From Australia-based author Jackie French’s The Little Book of Big Questions:
How do you explain red to a blind person? Well, while I am nearsighted, I can see. If I close my eyes and point my face towards the sun, I see orange. But if I squint my eyes while they’re closed, then I see red. I’m thinking this works with blind people too.
What is a game? Before I answer this question, let me tell you what I read from The Little Book of Big Questions;
Games are the things we play.
So playing the piano is a game?
A game is something done just for fun.
Then a bubble bath is a game?
A game is a sport.
Then Monopoly isn’t a game? Or Scrabble?
If you can come up with a definition of games that works–I mean one that includes all the games we know are games and doesn’t include any other stuff, I’ll shout you a copy of my next book.
And the official definition, please:
- 2.a type of activity or business, esp. when regarded as a game.“this was a game of shuttle diplomacy at which I had become adept”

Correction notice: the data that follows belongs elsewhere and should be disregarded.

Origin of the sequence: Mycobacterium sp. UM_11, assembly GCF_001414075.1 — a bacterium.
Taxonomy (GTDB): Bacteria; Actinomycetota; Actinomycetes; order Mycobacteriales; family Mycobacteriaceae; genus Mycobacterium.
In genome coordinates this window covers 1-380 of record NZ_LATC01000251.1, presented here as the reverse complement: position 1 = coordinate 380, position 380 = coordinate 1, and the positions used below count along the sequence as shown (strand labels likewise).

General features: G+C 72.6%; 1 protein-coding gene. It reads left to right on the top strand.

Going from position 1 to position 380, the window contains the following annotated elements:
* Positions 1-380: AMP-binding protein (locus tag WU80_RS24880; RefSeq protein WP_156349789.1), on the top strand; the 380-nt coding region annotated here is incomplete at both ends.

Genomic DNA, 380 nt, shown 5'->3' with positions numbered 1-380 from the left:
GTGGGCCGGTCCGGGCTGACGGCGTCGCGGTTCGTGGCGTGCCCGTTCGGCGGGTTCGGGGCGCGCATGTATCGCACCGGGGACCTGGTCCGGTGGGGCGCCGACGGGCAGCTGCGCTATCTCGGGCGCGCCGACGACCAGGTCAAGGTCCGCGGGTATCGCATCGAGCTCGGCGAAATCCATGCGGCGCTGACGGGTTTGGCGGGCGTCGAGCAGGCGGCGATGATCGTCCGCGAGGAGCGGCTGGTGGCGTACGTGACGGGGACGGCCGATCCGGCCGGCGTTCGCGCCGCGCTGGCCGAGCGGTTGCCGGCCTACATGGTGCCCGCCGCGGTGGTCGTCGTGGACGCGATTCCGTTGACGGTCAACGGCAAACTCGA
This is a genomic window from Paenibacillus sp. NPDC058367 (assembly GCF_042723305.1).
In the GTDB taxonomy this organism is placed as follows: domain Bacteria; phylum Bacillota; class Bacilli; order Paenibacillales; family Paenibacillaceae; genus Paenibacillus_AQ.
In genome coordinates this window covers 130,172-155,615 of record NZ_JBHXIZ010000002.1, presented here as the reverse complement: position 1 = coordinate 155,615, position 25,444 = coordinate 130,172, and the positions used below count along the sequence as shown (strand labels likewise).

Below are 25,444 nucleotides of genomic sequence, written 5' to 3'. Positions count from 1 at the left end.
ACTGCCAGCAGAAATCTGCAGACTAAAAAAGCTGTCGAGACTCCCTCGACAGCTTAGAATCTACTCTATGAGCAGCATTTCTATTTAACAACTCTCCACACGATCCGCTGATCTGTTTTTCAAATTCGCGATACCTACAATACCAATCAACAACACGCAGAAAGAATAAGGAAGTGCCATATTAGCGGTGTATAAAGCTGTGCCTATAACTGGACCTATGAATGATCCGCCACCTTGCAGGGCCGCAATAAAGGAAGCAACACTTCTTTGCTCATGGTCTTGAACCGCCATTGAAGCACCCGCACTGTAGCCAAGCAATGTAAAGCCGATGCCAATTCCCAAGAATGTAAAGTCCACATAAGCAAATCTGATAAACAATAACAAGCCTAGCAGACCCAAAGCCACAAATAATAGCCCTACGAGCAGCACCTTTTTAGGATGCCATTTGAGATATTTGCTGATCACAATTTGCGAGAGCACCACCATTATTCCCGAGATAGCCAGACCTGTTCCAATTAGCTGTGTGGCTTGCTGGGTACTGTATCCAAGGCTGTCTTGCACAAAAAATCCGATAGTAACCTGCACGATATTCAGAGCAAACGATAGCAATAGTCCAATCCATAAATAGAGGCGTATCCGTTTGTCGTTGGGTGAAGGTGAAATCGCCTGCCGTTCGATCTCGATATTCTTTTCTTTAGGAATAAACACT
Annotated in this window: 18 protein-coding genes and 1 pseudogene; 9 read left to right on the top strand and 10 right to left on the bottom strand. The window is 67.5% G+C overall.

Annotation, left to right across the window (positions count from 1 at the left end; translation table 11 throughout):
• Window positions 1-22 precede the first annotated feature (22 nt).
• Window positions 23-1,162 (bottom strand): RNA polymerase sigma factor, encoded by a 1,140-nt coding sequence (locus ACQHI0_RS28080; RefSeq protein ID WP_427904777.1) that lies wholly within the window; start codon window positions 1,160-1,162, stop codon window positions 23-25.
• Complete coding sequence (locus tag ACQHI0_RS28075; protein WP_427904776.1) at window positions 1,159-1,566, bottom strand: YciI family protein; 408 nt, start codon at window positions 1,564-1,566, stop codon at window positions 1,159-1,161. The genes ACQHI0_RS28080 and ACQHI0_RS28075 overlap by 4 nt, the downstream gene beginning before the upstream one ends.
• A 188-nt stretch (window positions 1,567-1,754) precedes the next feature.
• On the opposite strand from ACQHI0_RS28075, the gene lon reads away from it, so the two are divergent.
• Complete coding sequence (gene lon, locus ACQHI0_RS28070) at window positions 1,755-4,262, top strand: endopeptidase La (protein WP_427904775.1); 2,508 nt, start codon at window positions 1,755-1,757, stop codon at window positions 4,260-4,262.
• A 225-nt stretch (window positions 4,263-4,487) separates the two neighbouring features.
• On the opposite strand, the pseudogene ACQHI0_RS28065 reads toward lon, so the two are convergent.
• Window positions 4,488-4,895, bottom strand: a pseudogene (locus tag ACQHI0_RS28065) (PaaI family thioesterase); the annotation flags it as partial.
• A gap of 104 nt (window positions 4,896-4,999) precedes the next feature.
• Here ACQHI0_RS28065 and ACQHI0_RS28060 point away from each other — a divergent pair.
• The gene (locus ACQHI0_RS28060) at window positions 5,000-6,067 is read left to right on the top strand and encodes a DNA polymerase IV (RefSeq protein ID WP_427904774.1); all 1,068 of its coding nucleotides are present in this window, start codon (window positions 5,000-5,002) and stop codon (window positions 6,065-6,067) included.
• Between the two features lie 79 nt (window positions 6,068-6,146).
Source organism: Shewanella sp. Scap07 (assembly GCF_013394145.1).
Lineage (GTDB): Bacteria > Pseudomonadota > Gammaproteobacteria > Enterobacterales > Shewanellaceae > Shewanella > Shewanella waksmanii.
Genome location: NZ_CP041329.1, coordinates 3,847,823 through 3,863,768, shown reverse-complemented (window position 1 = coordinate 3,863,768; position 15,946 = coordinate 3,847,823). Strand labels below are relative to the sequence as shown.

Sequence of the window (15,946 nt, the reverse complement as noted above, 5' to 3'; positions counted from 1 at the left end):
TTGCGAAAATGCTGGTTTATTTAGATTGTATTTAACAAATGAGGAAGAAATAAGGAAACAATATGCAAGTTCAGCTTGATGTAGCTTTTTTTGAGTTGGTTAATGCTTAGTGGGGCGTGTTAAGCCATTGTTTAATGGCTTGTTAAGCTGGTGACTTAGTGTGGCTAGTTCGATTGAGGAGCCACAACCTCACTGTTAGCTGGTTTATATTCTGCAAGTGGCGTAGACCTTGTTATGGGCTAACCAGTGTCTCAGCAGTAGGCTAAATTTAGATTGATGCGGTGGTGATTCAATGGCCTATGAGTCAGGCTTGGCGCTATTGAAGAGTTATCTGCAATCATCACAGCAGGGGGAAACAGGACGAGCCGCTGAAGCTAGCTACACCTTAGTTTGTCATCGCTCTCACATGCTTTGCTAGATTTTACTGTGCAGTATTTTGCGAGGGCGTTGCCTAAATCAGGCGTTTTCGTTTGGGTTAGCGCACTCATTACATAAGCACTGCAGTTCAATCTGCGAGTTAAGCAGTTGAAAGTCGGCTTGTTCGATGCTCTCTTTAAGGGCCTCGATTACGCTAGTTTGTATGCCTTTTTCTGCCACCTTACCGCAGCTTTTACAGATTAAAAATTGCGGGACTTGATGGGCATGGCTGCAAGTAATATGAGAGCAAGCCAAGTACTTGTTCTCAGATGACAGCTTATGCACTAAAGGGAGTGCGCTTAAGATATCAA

So, a game can be just anything you want it to be. Jackie French, when you said that you’d give a free copy of your next book to anyone who can come up with a definition that includes all the games we know are games and doesn’t include any other stuff, how about this? Because, when you think about it, you can make playing the piano a game or a bubble bath a game. And don’t forget game–as in meat.
What happens when Superman goes to the toilet? The plumbing system busts.
Whom would you rescue in a burning building first–your best friend, aunt, someone’s baby, your dog, or an old person? I don’t have a dog, so we can eliminate that choice. First and foremost, I’d rescue the old person, especially if he/she had a disability. Next I’d rescue the baby (but I’m surprised there wouldn’t be any parent or guardian with it). Then I’d rescue my aunt if she needed help. Finally I’d rescue my best friend if she needed help.
If you know of an impossible question, let me know in the comments!